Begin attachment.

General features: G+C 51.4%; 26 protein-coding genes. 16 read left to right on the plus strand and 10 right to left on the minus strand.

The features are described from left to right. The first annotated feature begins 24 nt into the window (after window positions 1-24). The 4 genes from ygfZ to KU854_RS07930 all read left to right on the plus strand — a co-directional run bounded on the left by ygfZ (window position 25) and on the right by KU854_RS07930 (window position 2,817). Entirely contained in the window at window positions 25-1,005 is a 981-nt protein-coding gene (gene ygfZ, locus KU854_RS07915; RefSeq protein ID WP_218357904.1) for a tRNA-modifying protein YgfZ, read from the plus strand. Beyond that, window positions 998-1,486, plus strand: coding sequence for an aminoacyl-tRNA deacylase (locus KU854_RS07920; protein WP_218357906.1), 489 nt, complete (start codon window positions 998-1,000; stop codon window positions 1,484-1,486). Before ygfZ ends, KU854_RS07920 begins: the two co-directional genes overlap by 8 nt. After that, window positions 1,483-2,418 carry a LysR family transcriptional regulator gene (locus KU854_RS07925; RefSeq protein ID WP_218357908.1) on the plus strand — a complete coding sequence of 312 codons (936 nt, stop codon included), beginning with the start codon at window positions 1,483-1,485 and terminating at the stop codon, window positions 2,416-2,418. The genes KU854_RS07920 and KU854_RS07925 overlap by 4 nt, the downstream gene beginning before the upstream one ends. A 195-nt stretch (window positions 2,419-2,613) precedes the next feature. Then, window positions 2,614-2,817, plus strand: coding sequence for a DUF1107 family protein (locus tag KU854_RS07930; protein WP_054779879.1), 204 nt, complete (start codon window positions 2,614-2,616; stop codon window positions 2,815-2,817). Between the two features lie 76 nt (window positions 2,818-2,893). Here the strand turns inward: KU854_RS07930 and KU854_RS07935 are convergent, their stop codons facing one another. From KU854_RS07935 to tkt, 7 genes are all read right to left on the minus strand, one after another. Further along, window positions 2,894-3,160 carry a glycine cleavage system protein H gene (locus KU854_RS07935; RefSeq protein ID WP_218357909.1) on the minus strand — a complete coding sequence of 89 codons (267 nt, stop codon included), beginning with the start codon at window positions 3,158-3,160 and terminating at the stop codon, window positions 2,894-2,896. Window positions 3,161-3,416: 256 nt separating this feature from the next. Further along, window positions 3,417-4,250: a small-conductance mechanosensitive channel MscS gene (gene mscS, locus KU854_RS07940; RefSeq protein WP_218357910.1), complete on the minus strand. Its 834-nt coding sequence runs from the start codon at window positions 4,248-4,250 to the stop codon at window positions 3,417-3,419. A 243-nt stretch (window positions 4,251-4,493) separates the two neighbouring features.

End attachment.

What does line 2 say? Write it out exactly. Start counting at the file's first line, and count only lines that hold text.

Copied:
The features are described from left to right. The first annotated feature begins 24 nt into the window (after window positions 1-24). The 4 genes from ygfZ to KU854_RS07930 all read left to right on the plus strand — a co-directional run bounded on the left by ygfZ (window position 25) and on the right by KU854_RS07930 (window position 2,817). Entirely contained in the window at window positions 25-1,005 is a 981-nt protein-coding gene (gene ygfZ, locus KU854_RS07915; RefSeq protein ID WP_218357904.1) for a tRNA-modifying protein YgfZ, read from the plus strand. Beyond that, window positions 998-1,486, plus strand: coding sequence for an aminoacyl-tRNA deacylase (locus KU854_RS07920; protein WP_218357906.1), 489 nt, complete (start codon window positions 998-1,000; stop codon window positions 1,484-1,486). Before ygfZ ends, KU854_RS07920 begins: the two co-directional genes overlap by 8 nt. After that, window positions 1,483-2,418 carry a LysR family transcriptional regulator gene (locus KU854_RS07925; RefSeq protein ID WP_218357908.1) on the plus strand — a complete coding sequence of 312 codons (936 nt, stop codon included), beginning with the start codon at window positions 1,483-1,485 and terminating at the stop codon, window positions 2,416-2,418. The genes KU854_RS07920 and KU854_RS07925 overlap by 4 nt, the downstream gene beginning before the upstream one ends. A 195-nt stretch (window positions 2,419-2,613) precedes the next feature. Then, window positions 2,614-2,817, plus strand: coding sequence for a DUF1107 family protein (locus tag KU854_RS07930; protein WP_054779879.1), 204 nt, complete (start codon window positions 2,614-2,616; stop codon window positions 2,815-2,817). Between the two features lie 76 nt (window positions 2,818-2,893). Here the strand turns inward: KU854_RS07930 and KU854_RS07935 are convergent, their stop codons facing one another. From KU854_RS07935 to tkt, 7 genes are all read right to left on the minus strand, one after another. Further along, window positions 2,894-3,160 carry a glycine cleavage system protein H gene (locus KU854_RS07935; RefSeq protein ID WP_218357909.1) on the minus strand — a complete coding sequence of 89 codons (267 nt, stop codon included), beginning with the start codon at window positions 3,158-3,160 and terminating at the stop codon, window positions 2,894-2,896. Window positions 3,161-3,416: 256 nt separating this feature from the next. Further along, window positions 3,417-4,250: a small-conductance mechanosensitive channel MscS gene (gene mscS, locus KU854_RS07940; RefSeq protein WP_218357910.1), complete on the minus strand. Its 834-nt coding sequence runs from the start codon at window positions 4,248-4,250 to the stop codon at window positions 3,417-3,419. A 243-nt stretch (window positions 4,251-4,493) separates the two neighbouring features.